But in Madison, with its active, athletic populace and Big Ten affiliation, Dr. Clancy saw possibility.
"This was a fertile opportunity," he says. "I would be the head team physician and head orthopedic surgeon, which meant I would see every injury in every sport. That would allow me to look at things that hadn't been written up, think about them and develop treatment programs."
ACL work had evolved considerably since 1903, when a German physician attempted the first ACL replacement using braided silk. (The assessment of his efforts in the informal journals of the day was brief and blunt: "His surgery was not successful.") But surgical attempts to restore a functional stability to torn ACLs had largely failed.
Inspiration found Dr. Clancy shortly after his relocation to Madison when he attended a lecture by Swedish physician Enjar Eriksson. Dr. Eriksson's work involved using the patellar tendon to stabilize the knee. But Dr. Eriksson left the patellar tendon attached to the lower leg, which Dr. Clancy saw as logistically problematic for the ACL.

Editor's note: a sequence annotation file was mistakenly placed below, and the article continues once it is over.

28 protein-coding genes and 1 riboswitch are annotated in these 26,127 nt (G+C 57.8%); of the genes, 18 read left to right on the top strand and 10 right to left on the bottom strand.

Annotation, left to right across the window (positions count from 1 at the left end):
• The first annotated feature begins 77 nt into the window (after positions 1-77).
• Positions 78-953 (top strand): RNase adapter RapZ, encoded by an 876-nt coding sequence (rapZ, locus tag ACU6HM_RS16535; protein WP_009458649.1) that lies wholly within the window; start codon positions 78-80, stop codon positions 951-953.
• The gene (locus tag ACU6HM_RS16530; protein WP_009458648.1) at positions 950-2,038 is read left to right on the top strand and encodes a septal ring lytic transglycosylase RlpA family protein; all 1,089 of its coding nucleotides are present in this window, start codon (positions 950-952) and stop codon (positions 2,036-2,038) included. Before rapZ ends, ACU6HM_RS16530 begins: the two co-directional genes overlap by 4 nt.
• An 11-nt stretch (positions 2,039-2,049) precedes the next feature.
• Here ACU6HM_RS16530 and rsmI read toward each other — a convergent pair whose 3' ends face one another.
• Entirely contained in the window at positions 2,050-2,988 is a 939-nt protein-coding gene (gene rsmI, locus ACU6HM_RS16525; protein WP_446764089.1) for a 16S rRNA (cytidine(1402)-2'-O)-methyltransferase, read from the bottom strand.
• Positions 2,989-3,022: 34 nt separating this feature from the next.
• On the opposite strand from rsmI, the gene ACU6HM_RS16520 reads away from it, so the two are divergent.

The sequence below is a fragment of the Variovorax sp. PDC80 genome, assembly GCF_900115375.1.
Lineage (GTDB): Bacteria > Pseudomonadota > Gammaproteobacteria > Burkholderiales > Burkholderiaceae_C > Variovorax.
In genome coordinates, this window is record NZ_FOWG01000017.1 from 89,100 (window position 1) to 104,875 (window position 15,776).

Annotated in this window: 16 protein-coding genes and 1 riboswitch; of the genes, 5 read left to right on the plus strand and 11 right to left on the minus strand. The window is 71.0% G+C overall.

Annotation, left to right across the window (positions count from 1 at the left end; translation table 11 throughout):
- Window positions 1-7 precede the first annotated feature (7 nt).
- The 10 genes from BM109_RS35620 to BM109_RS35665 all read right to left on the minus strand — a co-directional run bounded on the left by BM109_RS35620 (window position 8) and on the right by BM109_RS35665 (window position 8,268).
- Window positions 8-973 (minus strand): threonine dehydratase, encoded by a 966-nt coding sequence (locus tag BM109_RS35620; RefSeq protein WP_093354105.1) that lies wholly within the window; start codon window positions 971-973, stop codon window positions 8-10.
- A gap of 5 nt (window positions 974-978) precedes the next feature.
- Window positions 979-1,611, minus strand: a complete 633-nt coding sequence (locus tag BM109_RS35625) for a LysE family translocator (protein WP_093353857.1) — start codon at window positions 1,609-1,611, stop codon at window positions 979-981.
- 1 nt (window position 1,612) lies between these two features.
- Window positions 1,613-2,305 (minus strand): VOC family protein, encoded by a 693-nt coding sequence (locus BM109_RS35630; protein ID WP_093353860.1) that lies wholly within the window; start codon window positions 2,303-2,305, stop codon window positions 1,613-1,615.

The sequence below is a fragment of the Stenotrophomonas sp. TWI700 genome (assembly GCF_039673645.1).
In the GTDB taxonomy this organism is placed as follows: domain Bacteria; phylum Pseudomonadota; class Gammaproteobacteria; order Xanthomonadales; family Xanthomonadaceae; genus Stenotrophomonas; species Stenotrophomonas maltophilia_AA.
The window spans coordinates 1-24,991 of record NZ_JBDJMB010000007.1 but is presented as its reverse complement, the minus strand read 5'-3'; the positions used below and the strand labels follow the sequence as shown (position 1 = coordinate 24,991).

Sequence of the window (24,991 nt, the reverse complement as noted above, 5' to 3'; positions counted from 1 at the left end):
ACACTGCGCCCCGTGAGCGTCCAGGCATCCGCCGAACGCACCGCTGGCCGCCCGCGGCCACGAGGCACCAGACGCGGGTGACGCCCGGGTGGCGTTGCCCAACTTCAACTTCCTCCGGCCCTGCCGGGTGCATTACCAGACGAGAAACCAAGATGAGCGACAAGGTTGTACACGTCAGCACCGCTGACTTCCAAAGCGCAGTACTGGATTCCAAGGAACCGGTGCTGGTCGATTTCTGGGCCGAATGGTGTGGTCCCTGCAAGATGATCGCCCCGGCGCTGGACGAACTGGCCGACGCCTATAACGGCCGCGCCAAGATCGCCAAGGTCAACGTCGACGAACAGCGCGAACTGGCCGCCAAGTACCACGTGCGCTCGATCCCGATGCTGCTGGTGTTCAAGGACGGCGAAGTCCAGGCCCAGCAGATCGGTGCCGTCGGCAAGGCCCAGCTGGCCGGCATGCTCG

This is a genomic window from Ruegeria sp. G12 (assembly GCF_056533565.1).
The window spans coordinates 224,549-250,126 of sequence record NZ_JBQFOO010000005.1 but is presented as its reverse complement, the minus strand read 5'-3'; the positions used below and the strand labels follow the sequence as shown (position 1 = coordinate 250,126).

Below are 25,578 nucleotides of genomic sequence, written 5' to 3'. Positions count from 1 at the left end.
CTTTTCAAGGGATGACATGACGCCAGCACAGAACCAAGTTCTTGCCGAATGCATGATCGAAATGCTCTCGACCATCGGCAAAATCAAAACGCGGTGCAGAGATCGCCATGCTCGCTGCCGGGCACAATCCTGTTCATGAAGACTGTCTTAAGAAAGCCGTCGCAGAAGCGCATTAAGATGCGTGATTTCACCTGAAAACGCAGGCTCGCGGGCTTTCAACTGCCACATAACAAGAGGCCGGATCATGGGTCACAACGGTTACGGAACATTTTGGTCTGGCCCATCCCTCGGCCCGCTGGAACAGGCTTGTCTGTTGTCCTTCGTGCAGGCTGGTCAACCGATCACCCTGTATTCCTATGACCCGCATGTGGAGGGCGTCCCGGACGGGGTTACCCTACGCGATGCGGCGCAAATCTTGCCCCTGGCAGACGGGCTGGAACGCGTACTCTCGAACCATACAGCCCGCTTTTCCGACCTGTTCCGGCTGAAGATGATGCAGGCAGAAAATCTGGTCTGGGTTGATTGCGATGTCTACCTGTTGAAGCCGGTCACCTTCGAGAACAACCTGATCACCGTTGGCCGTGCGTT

Building on Dr. Eriksson's premise, Dr. Clancy invented what would become known as the "Clancy procedure" by drilling holes in the femur and tibia and securing a patellar tendon graft to effectively replace the torn ACL.
The results were so encouraging, the Clancy procedure quickly became widely used for ACL reconstruction.
"We published all of the data and had a 95 percent success rate," says Dr. Clancy, and his success bred rampant imitation. "Everybody in the world did our procedure."
Small Steps, Significant Gains
Since the initial inception of the Clancy procedure, ACL reconstruction techniques have undergone a number of progressive ebbs and flows.
"History is nothing more than taking two steps forward and one step back," Dr. Clancy says. "That has been the total history of the ACL."